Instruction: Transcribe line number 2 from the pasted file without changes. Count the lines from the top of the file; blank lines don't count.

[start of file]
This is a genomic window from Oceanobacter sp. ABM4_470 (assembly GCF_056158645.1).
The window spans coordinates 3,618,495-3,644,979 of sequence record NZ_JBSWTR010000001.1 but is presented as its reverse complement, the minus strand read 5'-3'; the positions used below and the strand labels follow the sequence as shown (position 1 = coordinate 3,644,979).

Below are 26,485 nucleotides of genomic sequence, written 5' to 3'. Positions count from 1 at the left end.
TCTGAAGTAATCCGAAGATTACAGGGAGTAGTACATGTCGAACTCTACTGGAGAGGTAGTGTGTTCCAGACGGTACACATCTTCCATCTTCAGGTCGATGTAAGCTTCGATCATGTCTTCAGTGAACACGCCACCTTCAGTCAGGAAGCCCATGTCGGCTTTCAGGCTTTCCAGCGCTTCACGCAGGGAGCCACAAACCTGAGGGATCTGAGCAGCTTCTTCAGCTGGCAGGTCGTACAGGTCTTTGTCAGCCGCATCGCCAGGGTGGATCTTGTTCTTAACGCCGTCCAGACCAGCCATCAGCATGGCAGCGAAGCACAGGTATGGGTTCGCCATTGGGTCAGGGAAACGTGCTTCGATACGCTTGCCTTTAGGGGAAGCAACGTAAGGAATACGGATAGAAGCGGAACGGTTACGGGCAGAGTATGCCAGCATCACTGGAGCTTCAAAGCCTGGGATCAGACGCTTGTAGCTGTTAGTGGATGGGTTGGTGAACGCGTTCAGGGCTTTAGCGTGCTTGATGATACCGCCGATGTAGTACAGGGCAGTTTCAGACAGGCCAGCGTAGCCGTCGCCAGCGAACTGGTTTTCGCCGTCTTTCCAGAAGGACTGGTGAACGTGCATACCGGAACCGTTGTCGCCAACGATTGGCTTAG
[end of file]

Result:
The window spans coordinates 3,618,495-3,644,979 of sequence record NZ_JBSWTR010000001.1 but is presented as its reverse complement, the minus strand read 5'-3'; the positions used below and the strand labels follow the sequence as shown (position 1 = coordinate 3,644,979).